He could feel like any explanations could open the door up to an argument, but he could say "This is why, and its not open to discussion" if he is 100% sure that he wont change anything.

However he didnt say that so he could just feel like the GM is the boss and that is just the end of it. That is how many "I dont have to explain anything" GM's are.


1 person marked this as a favorite.

You may need to remind him that you're all playing together. He's not your boss, but he can be "fired" as GM. If he just doesn't know how to handle those spells, that's one thing. Maybe he's fairly new and is a bit overwhelmed with all the spells and options available to the players, simply saying that he doesn't have to tell you? Is he supposed to be a friend of yours? Because most friends don't act like that. I've used or been in parties where players have used those spells. There's nothing broken or power-gamey about them.


Matthew Downie wrote:
The original post said "he states they are broken and or power gamer-ish". So the general reason is clear, even if the GM doesn't remember/feel able to explain exactly how he came to that conclusion.

Yeah, it sounds like a fair and valid reason to me. These spell cause the GM headaches, be it because the math is hard, the spells are broken, they bypass too much plot, or are open to being abused to power-game.

The explanation is that he doesn't want to deal with it, and there's no particular reason he should need to. In fact, having a big up-front list of what players can't take is a very helpful piece of communication, rather than finding out 10 sessions in that your shapechanging wizard isn't actually allowed to have Polymorph.


2 people marked this as a favorite.
Reverse wrote:
Matthew Downie wrote:
The original post said "he states they are broken and or power gamer-ish". So the general reason is clear, even if the GM doesn't remember/feel able to explain exactly how he came to that conclusion.

Yeah, it sounds like a fair and valid reason to me. These spell cause the GM headaches, be it because the math is hard, the spells are broken, they bypass too much plot, or are open to being abused to power-game.

The explanation is that he doesn't want to deal with it, and there's no particular reason he should need to. In fact, having a big up-front list of what players can't take is a very helpful piece of communication, rather than finding out 10 sessions in that your shapechanging wizard isn't actually allowed to have Polymorph.

if the plot is being bypassed by flight(or flight like mechanics), grappling, some one turning into another creature or a non artifact item of some kind you need better plot


Lady-J wrote:
Reverse wrote:
Matthew Downie wrote:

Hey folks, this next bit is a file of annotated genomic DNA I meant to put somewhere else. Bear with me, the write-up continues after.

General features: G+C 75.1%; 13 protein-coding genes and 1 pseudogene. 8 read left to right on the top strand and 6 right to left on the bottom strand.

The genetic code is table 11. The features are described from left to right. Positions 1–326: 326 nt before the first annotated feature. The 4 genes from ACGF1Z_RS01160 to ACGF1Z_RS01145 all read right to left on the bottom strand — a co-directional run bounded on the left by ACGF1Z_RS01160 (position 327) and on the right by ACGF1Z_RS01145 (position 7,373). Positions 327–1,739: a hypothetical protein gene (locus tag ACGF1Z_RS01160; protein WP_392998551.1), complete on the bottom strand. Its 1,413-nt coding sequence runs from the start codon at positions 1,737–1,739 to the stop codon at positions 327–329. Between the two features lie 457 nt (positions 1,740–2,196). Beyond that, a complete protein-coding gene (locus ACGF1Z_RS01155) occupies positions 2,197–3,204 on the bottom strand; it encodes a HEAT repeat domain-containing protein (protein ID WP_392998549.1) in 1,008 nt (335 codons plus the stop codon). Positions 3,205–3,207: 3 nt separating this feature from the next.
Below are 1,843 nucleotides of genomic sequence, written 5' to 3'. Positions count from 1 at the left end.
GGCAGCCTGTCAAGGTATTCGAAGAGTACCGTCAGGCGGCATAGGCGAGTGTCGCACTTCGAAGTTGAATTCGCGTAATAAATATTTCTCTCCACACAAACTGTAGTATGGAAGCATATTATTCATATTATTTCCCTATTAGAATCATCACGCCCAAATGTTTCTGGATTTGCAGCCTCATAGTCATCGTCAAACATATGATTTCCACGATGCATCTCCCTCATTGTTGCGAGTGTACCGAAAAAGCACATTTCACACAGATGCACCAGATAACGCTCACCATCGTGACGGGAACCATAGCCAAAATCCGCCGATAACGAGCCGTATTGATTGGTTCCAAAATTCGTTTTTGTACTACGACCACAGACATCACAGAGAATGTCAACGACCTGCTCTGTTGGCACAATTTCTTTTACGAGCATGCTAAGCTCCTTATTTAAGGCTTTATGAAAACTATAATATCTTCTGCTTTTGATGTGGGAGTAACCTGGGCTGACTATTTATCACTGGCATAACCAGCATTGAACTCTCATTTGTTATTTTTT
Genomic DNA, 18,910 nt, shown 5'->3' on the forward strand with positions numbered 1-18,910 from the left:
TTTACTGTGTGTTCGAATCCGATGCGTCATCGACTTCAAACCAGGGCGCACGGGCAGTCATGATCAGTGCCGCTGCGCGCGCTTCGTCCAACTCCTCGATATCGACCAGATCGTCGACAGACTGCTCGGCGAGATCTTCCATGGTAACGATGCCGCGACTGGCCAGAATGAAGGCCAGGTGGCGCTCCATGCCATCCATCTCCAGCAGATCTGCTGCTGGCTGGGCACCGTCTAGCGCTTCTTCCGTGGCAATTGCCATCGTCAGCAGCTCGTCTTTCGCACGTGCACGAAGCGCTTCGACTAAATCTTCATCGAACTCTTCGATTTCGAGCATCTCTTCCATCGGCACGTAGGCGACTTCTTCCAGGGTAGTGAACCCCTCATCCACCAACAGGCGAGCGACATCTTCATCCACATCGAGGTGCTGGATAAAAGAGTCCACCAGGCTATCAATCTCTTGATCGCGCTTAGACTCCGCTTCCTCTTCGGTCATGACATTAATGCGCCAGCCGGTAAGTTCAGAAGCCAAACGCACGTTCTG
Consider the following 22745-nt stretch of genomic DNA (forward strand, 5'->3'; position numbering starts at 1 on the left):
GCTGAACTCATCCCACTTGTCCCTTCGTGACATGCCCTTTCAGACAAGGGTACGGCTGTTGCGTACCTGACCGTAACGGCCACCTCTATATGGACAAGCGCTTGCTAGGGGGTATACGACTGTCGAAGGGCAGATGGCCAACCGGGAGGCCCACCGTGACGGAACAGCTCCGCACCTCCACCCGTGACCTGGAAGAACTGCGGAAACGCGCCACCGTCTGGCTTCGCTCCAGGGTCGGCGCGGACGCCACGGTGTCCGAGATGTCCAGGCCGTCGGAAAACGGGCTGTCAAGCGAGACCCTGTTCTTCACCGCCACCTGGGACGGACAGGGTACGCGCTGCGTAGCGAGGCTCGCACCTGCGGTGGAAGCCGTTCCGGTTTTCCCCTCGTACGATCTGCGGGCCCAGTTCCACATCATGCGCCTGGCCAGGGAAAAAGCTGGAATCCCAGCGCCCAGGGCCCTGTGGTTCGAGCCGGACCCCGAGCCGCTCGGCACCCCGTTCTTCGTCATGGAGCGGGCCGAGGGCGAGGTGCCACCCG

The original post said "he states they are broken and or power gamer-ish". So the general reason is clear, even if the GM doesn't remember/feel able to explain exactly how he came to that conclusion.

Yeah, it sounds like a fair and valid reason to me. These spell cause the GM headaches, be it because the math is hard, the spells are broken, they bypass too much plot, or are open to being abused to power-game.

The explanation is that he doesn't want to deal with it, and there's no particular reason he should need to. In fact, having a big up-front list of what players can't take is a very helpful piece of communication, rather than finding out 10 sessions in that your shapechanging wizard isn't actually allowed to have Polymorph.

if the plot is being bypassed by flight(or flight like mechanics), grappling, some one turning into another creature or a non artifact item of some kind you need better plot

Furthermore, if the plot is being bypassed by someone having armour that is sticky, greasy, or nasty-tasting, I'm not sure whether that's a bad plot or a fantastic one.


I'm very much in the red flags camp and wouldn't play with this GM. Speaking as a GM many of these spells and items aren't exactly difficult to deal with so I would call into question his abilities/attitude to GMing; his response to the OP's request for better clarification was completely disrespectful and would be reason enough to not play. Wouldn't surprise me if you found yourself in suspiciously contrived scenarios where opponents just happen to be specifically immune to your abilities. I've had it happen as a player with a previous GM where in one fight I dropped a load of zombies into a pit then burned the rest and the next fight just so happened to be against some obscure undead creatures that could fly and were immune to fire but who's presence didn't make much sense other then the fact they were immune to a couple of my spells.